A Schongau State of Mind. Innovation, Advancement and Industry Standards.

Editor’s note: This article published later than expected with thanks to Mike for his patience. For further reading on the standards meetings in Schongau – see the December print edition of inspect magazine.

When do engineers get to:

  • Meet old friends
  • Make new friends
  • Taste delicious foods
  • Enjoy local beverages – in beautiful places – while creating solutions…
  • … and work with competitors?

It’s more often than you might think – and recently – it happened again – and roughly every six months to a year during the machine vision standards committee meetings.

Certainly engineers participating in the meetings come back energized and eager to implement ideas and concepts agreed to during the meetings. So, do companies that contribute the time and expense for engineers to participate get value for their dollar? Read on… I’ll weigh in at the end.

I classify myself as a “hardware” guy and I had doubts about the 2 days of GenICam meetings I signed on for. As Chair of the Camera Link HS (CLHS) Committee, I hope to introduce some of the techniques used to coordinate the efforts of such a large team.

There was a big “Aha Moment”  for me during the 3D presentation which changed the requirements for CLHS revision 2. 3D cameras require that multiple types of data from one “frame” are stored together in one buffer or need to be associated with each other. Each data field or “zone” (as GigE likes to call them) can have different pixel types and bit depths. Revision 2 of CLHS includes multiple ROI from a single frame and as a result of attending the GenICam meetings,  I am happy to report that CLHS will be able to support multiple ROI, each with a different pixel type and bit depth as required by 3D cameras. Methods will be used to enable the camera to change the number and size of the Regions of Interest (ROIs) on every frame and inform the frame grabber and application software about the data that follows. Additionally, a new virtual channel will be added to communicate ROI definitions from the frame grabber to the camera, enabling the frame grabber hardware to command changes, or an application program, with frame by frame capability. Achieving all this functionality exceeded my expectations going into Schongau. I would like to thank the CLHS team for bringing their ideas to the table and for working together to achieve such a fantastic result.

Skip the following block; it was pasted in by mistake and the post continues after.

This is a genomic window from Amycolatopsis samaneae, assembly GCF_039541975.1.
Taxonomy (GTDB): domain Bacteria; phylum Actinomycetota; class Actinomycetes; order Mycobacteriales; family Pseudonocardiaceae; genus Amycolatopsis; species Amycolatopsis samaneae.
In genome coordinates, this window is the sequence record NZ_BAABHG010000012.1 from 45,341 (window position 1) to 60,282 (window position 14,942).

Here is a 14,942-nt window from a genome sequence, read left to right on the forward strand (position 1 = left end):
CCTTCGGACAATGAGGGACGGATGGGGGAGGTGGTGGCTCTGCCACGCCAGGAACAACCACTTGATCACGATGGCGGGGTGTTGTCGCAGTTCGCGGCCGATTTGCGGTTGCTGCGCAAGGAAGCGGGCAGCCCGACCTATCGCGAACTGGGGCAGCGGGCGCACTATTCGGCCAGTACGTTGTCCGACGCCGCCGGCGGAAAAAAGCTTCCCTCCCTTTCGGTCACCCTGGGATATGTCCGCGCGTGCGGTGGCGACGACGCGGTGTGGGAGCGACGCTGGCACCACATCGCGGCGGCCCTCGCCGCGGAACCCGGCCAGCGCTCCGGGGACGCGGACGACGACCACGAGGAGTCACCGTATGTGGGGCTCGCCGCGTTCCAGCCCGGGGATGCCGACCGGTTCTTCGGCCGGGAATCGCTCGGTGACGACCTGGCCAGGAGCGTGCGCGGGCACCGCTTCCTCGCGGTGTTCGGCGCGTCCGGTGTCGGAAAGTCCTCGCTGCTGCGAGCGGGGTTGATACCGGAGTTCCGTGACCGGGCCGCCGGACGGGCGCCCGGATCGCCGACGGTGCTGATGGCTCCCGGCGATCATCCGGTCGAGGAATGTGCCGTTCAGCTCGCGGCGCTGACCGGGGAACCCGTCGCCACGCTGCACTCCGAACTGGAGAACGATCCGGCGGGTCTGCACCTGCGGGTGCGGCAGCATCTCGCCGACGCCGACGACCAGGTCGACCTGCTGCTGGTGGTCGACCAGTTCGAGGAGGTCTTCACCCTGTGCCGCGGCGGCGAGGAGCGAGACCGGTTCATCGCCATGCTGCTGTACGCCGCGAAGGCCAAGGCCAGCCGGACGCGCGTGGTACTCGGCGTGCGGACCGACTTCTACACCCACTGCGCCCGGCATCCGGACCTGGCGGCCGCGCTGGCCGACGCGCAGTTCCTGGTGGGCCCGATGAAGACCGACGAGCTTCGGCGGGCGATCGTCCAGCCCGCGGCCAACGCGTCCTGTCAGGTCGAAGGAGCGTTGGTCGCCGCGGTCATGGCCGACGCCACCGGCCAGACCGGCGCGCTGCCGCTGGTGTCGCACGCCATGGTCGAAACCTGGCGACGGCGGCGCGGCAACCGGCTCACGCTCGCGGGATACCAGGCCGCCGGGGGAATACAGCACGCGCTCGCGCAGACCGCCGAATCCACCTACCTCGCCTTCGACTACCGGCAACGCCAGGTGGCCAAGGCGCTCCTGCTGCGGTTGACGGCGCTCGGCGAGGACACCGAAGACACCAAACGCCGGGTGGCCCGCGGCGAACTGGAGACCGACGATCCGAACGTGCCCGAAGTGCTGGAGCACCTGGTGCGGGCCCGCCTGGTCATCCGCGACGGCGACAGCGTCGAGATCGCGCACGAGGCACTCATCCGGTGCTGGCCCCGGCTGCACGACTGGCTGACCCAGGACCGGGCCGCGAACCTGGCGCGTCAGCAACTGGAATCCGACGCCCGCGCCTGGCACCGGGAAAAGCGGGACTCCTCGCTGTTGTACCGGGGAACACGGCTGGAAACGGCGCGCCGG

Standards Committee Members

Standards Committee Members.
Copyright: inspect – Wiley-VCH Verlag

Thank you to Werner Feith of Sensor to Image for organizing such a large gathering and for making sure all 70 participants arrived safe, were well fed, and had places to sleep in the beautiful town of Schongau.  On behalf of the CLHS committee I would like to thank Werner and the employees at “Sensor to Image” for inviting the CLHS committee to use their conference room.  The beautiful offices and comfortable conference room helped CLHS achieve more than the goals set for the meeting.

And to answer my own question – “Is there return on investment?”  Innovation starts with understanding problems that require a solution. Standards committees share problems that enable innovation and allow for better products to be developed. Return on investment? I’d say yes – absolutely.

Mike

About Mike

Mike joined DALSA in 1989 and developed the company’s first generation cameras using only 32 flip flops for line scan or 64 flip flops for area array. Some of Mike’s designs are out of this world, including cameras on the International Space Station’s Canadarm2. Closer to home, Mike contributed to the initial development of Camera Link and now chairs the Camera Link HS committee. Seems Mike has a passion for camera to frame grabber communications and pioneering new ideas.

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